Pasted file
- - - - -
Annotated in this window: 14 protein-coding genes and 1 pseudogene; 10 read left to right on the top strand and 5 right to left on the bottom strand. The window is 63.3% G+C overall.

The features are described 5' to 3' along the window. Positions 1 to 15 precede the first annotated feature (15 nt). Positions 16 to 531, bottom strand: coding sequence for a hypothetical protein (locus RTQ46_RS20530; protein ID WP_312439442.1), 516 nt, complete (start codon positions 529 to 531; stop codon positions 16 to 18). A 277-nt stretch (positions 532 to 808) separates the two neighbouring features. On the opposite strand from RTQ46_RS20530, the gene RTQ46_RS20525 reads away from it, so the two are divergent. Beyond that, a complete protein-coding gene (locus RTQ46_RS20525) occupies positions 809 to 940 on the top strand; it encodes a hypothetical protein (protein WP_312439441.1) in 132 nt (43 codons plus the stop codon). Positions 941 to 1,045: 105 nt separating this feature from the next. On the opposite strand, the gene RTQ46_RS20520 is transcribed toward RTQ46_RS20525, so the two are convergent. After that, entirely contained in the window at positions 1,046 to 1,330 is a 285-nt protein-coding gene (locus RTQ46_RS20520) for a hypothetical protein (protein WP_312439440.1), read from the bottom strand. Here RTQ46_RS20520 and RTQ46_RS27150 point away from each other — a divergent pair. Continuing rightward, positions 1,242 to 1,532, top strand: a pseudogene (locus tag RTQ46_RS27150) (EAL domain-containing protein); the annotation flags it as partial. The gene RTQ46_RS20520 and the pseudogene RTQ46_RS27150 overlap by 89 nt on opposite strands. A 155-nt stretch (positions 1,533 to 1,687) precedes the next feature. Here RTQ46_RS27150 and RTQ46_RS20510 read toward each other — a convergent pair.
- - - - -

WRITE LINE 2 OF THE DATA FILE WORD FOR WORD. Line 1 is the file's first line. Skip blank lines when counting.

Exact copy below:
The features are described 5' to 3' along the window. Positions 1 to 15 precede the first annotated feature (15 nt). Positions 16 to 531, bottom strand: coding sequence for a hypothetical protein (locus RTQ46_RS20530; protein ID WP_312439442.1), 516 nt, complete (start codon positions 529 to 531; stop codon positions 16 to 18). A 277-nt stretch (positions 532 to 808) separates the two neighbouring features. On the opposite strand from RTQ46_RS20530, the gene RTQ46_RS20525 reads away from it, so the two are divergent. Beyond that, a complete protein-coding gene (locus RTQ46_RS20525) occupies positions 809 to 940 on the top strand; it encodes a hypothetical protein (protein WP_312439441.1) in 132 nt (43 codons plus the stop codon). Positions 941 to 1,045: 105 nt separating this feature from the next. On the opposite strand, the gene RTQ46_RS20520 is transcribed toward RTQ46_RS20525, so the two are convergent. After that, entirely contained in the window at positions 1,046 to 1,330 is a 285-nt protein-coding gene (locus RTQ46_RS20520) for a hypothetical protein (protein WP_312439440.1), read from the bottom strand. Here RTQ46_RS20520 and RTQ46_RS27150 point away from each other — a divergent pair. Continuing rightward, positions 1,242 to 1,532, top strand: a pseudogene (locus tag RTQ46_RS27150) (EAL domain-containing protein); the annotation flags it as partial. The gene RTQ46_RS20520 and the pseudogene RTQ46_RS27150 overlap by 89 nt on opposite strands. A 155-nt stretch (positions 1,533 to 1,687) precedes the next feature. Here RTQ46_RS27150 and RTQ46_RS20510 read toward each other — a convergent pair.